Some Children's People
Molly Manwaring, Teen Tragedy Queen, adjusted wide brown eyes when the wino, accidentally cross-dressed in a frilled blouse over pee-stained trousers, sashayed into the community center holding a baby. When he handed Molly a bottle of apple juice, she raised one eyebrow, chewed her pierced tongue and waited for the scene to play itself out.
The wino was an interruption. Conversation buzzed and Molly longed to listen in. Her evening’s monologue, a brilliant interpretation of a pivotal scene from Gaslight, had gone over well. Her name was on everybody’s lips. With a jangle of plastic bracelets, Molly placed a Styrofoam cup under the black spout of an urn and raised the lever. At the Hurdman Street Community Centre, the need for caffeine was assumed. “Creamo?” she said. “Sugar?” Molly added plenty of both.
The wino traded his baby for the coffee and drained the lukewarm liquid in three deep-throated gulps. “Be a pal, will ya?” his dolphin voice whistled. “Watch the kid for a bit.” He added a toothless grin to the request. “Mum’s a hooker. Leaves ‘im with me couple a’ nights a week so she can ease back into work.”
The baby felt like a log of dry Playdough in Molly’s arms. She adjusted her russet curls so that the baby couldn’t reach them. Babies liked to grab things; she knew that much about them. Molly surveyed the definition of its thin body. A wind instrument, she decided. Maybe a flute. “Okay,” she agreed. “Does he cry?” A hopeful question. Molly liked pathos in any form.
“Regular Tammy-Faye Bakker. Jus’ plug its hole if it gets you riled.” A dirty nail jabbed at the bottle in her hand.
“Just for an hour.”
“Now there’s a pal for you.” The wino gave a cheerleader flounce, said “Toodle-de-doo,” and raced any objections to the door. He jumped a city-center-bound bus.
Molly trained her dark eyes on the infant’s cloudy blue ones. She searched them for signs of possible future talent. She placed the bottle on the baby’s stiff stomach and then traced a purple birthmark on his forehead with a finger. She knew the name of the mark, Stork’s Kiss. If the baby had been cleaner she would have wanted to kiss it right there, right on its Stork’s Kiss. But the baby was filthy and stank like vinegar. Molly smoothed her fingers across his personalized book of Braille--bumps, welts, swellings. His diaper squished on her supporting arm. The baby whimpered and Molly realized he hadn’t come with a change of diaper.
Towards the front of the building, Billy Graham’s Backslidden Pianist lifted the lid of the center’s up-right piano in preparation for a musical interlude from the difficult business of extracting money from his whores. Cubic Zirconium’s glimmered on his large, dark-knuckled fingers as they warmed to the ivory keys. Drawn by the promise of excellent music, Molly carried the wet baby over to the piano and slid onto the piano bench. The fur trim of the pianist’s floor-length coat touched her nose as he swayed in time to a gospel tune. “Play something classical,” she requested. “Babies dig it.” The pianist played Brahms.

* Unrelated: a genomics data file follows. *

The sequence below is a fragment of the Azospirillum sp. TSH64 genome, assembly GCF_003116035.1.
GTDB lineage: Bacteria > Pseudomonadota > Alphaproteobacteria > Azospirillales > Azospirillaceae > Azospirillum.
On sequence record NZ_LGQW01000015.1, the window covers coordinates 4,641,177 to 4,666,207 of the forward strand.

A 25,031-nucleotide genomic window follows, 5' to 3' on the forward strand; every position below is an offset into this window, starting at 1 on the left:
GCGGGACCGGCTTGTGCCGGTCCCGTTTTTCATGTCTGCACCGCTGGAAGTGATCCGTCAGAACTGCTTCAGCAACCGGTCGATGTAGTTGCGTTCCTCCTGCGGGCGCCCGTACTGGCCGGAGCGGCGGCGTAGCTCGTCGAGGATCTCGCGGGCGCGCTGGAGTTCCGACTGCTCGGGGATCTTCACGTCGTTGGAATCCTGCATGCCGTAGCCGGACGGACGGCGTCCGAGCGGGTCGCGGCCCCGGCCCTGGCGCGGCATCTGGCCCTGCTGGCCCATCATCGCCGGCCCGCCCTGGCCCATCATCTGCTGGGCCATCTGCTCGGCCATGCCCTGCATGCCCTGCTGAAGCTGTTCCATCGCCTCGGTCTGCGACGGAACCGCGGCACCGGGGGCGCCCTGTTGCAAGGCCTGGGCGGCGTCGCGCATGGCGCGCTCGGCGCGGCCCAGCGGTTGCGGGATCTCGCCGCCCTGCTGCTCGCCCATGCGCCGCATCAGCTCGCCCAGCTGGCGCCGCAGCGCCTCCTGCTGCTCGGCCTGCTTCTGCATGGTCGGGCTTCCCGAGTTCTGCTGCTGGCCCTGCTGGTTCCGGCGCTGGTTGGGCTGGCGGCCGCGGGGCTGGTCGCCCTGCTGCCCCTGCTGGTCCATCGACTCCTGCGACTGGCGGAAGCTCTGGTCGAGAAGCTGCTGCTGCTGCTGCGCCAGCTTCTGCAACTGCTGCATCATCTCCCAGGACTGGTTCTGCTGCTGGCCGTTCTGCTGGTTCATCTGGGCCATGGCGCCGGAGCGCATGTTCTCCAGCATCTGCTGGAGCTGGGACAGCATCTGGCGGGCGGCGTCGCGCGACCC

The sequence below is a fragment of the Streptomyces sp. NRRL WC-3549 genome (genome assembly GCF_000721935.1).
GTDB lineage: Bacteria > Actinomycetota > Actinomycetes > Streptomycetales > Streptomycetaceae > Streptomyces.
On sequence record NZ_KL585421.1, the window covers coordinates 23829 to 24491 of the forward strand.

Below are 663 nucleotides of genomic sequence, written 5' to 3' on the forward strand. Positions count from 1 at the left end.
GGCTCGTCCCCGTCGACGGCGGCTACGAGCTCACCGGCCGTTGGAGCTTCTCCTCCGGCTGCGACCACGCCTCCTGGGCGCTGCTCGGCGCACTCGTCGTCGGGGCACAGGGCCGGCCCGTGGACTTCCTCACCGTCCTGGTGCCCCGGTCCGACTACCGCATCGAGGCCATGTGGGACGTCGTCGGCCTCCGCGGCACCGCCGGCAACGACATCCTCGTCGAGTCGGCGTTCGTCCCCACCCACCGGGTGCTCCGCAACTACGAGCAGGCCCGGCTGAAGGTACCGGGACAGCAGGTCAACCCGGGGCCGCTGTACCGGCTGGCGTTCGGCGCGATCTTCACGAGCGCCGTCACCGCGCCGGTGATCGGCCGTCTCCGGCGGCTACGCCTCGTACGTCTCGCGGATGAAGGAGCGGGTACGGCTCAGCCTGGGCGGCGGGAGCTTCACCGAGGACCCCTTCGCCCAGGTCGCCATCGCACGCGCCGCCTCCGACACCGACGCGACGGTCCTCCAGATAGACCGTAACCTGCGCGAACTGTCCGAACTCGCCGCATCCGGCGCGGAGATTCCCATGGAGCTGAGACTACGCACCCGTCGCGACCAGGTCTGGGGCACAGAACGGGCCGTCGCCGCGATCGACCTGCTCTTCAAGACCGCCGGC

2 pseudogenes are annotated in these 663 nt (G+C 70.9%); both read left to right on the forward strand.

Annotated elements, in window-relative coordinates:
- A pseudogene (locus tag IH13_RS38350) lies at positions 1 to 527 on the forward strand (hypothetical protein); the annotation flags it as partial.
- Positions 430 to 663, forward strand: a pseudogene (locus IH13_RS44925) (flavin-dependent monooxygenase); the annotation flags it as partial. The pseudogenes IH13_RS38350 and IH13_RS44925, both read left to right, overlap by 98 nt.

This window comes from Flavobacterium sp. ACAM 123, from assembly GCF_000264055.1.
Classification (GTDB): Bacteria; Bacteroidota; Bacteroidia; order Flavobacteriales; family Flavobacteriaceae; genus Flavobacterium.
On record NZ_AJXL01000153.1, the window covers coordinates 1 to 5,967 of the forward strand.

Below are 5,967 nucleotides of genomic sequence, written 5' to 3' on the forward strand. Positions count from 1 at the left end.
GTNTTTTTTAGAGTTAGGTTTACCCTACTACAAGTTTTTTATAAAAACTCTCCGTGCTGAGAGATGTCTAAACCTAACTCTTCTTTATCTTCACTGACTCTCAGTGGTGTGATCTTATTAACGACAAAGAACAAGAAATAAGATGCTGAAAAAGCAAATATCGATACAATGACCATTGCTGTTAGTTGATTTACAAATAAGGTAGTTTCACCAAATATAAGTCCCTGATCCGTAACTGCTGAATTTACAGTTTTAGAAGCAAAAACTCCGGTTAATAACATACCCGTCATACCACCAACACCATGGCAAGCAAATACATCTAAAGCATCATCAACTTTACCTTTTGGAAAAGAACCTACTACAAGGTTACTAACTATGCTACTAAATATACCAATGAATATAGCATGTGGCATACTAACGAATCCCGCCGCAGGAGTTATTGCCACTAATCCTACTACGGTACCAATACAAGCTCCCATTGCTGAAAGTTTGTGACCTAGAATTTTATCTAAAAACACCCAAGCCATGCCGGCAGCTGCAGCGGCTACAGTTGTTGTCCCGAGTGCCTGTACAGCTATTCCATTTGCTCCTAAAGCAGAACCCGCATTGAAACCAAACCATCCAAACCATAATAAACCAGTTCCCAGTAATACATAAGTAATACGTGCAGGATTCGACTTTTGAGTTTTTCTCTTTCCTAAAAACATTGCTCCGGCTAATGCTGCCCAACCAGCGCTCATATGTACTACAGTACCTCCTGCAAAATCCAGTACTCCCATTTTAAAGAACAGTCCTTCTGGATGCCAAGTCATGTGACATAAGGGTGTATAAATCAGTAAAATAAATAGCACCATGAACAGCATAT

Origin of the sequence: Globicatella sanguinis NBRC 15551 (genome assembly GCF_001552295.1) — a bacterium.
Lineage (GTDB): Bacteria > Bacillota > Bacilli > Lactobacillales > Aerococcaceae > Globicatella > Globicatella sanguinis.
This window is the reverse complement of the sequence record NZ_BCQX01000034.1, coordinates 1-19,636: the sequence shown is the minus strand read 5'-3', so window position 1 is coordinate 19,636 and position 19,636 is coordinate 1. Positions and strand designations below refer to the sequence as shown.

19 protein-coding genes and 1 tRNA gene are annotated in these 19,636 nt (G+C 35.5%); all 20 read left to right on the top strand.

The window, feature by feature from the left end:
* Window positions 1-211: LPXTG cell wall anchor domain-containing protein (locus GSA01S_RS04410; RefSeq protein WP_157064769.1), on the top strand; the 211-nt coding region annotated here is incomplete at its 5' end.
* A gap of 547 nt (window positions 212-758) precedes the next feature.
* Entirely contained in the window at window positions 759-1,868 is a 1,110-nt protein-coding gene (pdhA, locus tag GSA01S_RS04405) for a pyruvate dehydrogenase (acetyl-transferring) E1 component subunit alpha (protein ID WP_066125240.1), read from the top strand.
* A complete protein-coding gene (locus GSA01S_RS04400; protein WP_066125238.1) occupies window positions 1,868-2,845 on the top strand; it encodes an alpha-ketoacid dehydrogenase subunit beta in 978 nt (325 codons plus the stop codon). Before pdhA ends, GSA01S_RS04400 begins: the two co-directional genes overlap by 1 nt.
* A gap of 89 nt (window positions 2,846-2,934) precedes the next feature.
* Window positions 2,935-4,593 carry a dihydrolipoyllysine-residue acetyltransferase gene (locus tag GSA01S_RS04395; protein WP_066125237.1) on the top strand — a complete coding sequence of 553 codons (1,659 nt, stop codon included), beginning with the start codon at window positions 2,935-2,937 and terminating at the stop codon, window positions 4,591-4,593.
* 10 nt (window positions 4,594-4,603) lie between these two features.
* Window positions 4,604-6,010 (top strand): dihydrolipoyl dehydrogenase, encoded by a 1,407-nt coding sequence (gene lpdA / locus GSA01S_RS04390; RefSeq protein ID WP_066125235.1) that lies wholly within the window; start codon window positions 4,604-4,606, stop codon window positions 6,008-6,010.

A wiggle intruded at Molly’s elbow, the one that supported the soft baby skull. “Mols?” It was atonal Lyle, the outreach program’s theatrical director. He rubbed his Charlie Brown scalp with a pudgy fist in a self-administered noogie.
Molly jounced the baby in her arms.
“Whose baby have you got there, Mols?”
“Hmm.” Realizing that she didn’t know, Molly looked around for help. Vernelda, her best friend, was cuddled up with a dreadlock-coiffed white guy on the tiger-print sofa. Though six months pregnant, Vernelda hardly showed, and besides, Lyle didn’t know her. “It’s my friend’s. Vernelda’s. I’m sitting for an hour.”
“Highly unprofessional,” Lyle snorted.
“Yeah, well, professionals get paid. Don’t they, Lyle?”
“That’s right, baby,” the pianist said with a wink.
When Vernelda looked her way, Molly hoisted the baby high and mouthed, Look what I’ve got, Vern!
Good for you, Vernelda mouthed back. Her oval eyes were languid. Molly knew better than to expect encouragement. They had been best friends since first grade when they played together after school with Vernelda’s dolls.
“Not good,” Molly panted. “Not good. At all.” She pressed her face on the cold dividing wall as a tonic against the world-class cramp that fought her for the championship. In the neighboring stall, someone balanced on platform sandals peed in spurts. “Hey,” Molly groaned. “I need some help in here.” The person wiped, flushed and then hurried from the washroom.
“Bitch,” Molly called after her. There was a muffled shriek of female laughter. “Hope you choke on your Big Macs!”
The next cramp squeezed her womb. Push, her body suggested and Molly bore down. Something solid rode a private water slide to the exit between her legs, then plopped with a splash into the toilet bowl. A trickle of warm fluid followed.
Molly attached a pink Always pad to her bikini panties. She resisted the urge to retrieve what she had lost and flushed without looking. She zipped her too-tight jeans and then turned the lock on the stall. When she washed her hands, Molly did not recognize the blur in the cloudy mirror above the sink. For one unpardonable moment, she thought it was her mother, still overdosed but returned from the dead just to say, “I told you so.”